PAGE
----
Wednesday, October 27, 2010

200 Miles!

Take some time to contemplate on exactly how far 200 miles is. For a good reference, 200 miles is approximately the distance from Chicago to Green Bay. Now take the time to imagine 200 miles of nothing. No roads, no cities, no cars....just miles and miles of vast green boreal forest. So, take away I-94 and I-43 that run north out of Chicago to Green Bay. Take away Milwaukee, Sheboygan, and Manitowoc. Replace all of that with nature. Kind of tough to do, right?

Witnessing 200 miles of forest is an experience that one must see for themselves. As you cruise thousands of feet over the earth surface in a Cessna Caravan northbound out of Red Lake, ON your eyes continually search for signs of life. Your brain has trouble processing the simplicity of nature. You witness no human influence, just trees, rock and water; repeat that mile after mile after mile. Your mind keeps repeating "There has got to be something!" however your eyes just provide visions of pristine lakes and endless forests of pine and poplar trees.

For the past 25 years our family has operated Big Hook Wilderness Camps 200 miles from the end of the road in Red Lake, ON. Situated in the Opasquia Provincial Park, Big Hook is the most remote outfitter in Ontario. We offer guests the opportunity to witness true isolation and escape from the modern world. No cell phones constantly ringing, no daily commuters to battle, no endless hours at the's just you and Mother Nature.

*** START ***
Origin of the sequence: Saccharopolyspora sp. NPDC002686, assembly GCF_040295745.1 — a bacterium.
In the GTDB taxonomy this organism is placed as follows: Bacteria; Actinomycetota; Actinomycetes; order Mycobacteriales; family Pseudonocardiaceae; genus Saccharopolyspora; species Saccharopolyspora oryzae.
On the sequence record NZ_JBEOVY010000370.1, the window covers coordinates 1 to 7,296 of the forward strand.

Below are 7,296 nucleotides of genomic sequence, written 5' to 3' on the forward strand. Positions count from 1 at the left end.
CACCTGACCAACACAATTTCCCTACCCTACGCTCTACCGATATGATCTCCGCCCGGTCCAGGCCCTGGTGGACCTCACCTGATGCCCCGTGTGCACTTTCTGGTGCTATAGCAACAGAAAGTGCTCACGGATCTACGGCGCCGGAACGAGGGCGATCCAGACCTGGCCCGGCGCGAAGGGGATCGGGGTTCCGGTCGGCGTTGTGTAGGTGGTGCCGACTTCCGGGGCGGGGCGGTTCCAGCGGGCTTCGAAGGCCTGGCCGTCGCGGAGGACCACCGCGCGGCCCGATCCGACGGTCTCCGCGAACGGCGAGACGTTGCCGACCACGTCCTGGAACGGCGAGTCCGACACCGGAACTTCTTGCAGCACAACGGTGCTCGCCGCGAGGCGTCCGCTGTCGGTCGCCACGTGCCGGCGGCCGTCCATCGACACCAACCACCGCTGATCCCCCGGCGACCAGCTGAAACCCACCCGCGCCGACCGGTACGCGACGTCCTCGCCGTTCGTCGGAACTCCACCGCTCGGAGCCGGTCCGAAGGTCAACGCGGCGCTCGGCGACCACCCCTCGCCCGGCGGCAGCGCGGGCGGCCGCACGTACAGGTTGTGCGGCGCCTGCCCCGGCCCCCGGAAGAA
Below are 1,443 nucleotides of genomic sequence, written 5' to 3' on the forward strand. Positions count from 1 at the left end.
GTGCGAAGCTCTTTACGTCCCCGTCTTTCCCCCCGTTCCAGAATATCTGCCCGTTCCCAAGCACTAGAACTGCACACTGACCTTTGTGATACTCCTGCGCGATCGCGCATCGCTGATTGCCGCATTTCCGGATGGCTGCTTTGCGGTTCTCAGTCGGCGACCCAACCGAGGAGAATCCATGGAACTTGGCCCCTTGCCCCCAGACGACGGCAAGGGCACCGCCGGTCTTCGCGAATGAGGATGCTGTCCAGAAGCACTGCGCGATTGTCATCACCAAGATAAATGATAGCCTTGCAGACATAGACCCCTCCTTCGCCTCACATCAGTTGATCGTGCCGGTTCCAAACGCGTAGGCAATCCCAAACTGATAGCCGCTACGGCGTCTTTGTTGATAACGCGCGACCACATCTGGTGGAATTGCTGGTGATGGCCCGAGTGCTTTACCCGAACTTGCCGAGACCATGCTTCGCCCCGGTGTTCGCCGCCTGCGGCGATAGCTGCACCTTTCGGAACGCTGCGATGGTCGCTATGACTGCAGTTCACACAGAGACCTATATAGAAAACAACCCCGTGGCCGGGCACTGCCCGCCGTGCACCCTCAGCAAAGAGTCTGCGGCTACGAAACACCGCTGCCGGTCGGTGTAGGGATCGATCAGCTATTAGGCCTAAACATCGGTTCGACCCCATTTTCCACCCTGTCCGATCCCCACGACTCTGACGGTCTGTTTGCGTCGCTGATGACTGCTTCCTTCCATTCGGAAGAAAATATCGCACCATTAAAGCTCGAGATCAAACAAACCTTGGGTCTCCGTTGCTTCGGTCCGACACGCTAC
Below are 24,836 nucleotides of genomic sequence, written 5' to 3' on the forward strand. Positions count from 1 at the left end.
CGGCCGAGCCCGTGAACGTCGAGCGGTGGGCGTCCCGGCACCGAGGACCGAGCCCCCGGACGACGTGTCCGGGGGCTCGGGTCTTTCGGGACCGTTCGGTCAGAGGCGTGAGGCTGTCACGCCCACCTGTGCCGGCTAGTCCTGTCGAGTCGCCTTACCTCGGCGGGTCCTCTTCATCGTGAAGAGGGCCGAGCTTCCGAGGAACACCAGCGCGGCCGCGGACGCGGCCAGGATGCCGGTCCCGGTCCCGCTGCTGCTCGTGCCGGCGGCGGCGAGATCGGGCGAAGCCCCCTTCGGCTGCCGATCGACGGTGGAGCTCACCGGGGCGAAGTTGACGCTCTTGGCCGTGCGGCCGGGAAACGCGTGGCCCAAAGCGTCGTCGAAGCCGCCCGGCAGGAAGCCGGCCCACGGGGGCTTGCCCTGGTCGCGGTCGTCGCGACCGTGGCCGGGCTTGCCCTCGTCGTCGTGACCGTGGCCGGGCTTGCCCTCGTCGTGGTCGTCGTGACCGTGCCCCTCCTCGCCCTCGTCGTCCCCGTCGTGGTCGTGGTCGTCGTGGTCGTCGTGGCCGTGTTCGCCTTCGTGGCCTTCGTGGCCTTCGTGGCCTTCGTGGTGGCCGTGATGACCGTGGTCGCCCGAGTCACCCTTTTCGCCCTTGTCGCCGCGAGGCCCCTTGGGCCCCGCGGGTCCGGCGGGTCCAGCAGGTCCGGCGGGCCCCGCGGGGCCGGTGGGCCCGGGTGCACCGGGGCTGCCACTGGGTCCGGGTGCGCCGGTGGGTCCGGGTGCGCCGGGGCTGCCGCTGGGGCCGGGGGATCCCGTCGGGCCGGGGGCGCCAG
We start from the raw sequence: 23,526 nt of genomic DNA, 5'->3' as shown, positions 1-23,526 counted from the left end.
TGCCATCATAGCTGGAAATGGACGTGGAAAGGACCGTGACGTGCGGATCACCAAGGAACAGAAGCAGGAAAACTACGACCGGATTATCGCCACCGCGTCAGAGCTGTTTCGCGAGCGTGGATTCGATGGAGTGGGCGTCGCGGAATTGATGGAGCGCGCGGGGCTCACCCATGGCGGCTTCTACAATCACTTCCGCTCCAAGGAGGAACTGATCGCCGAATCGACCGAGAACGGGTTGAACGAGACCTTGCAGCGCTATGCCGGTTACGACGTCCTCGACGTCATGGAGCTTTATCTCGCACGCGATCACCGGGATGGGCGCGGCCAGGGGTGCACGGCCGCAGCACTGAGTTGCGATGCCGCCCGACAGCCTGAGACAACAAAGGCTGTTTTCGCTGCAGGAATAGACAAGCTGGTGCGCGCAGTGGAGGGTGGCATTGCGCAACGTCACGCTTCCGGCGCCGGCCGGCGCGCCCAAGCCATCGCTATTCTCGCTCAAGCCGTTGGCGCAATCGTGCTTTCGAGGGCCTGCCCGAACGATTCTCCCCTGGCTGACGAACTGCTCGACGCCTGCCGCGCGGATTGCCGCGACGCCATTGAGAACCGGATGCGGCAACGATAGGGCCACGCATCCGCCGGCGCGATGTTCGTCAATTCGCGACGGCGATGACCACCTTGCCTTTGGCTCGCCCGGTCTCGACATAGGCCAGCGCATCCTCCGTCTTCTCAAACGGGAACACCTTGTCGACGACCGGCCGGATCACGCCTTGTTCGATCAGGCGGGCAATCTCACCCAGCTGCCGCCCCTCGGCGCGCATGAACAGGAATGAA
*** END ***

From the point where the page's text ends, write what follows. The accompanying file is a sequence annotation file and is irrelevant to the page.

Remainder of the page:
On your next visit to Big Hook try an experiment to appreciate the remoteness of the Opasquia Park. While you are out fishing turn off the motor, close your eyes and just listen to nature. I mean, really listen. There will be no honking horns, no motorcycles accelerating down the street and no sirens wailing in the distance. What you may hear is the faint cry of a loon or the water lazily lapping at the side of your boat. However, most of the time, silence will consume you and your ears will begin to ring. That in my opinion, is when you can take a deep breath and relax because only then you truly know you are isolated.

For another experiment, try stepping on shore somewhere. Just pick a random shore line and dock your boat for a moment. Chances are, you are the only person to stand in that spot, ever! That is how remote Big Hook Wilderness Camps truly is. The miles and miles of forest sprawling before you probably is unexplored. The Opasquia Provincial Park has a population of three. Myself, my mom and my dad. Thus, there is extremely little human influence on the park.

All in all, what I am trying to convey is traveling 200 miles from the nearest road or town can be exciting and at the same time difficult to process. From a business point of view the distance is very challenging to overcome. Months of planning is needed for an efficient season. From a guests stand point, you are witnessing Mother Nature as she has existed for the past thousands of years undisturbed by man. On your next Big Hook vacation, take a step back and a deep breath because it is just you and Mother Nature.

Good luck on the water in your fall/winter fishing adventures everyone. Please remember to practice catch and release.
Big Hook Wilderness Camps

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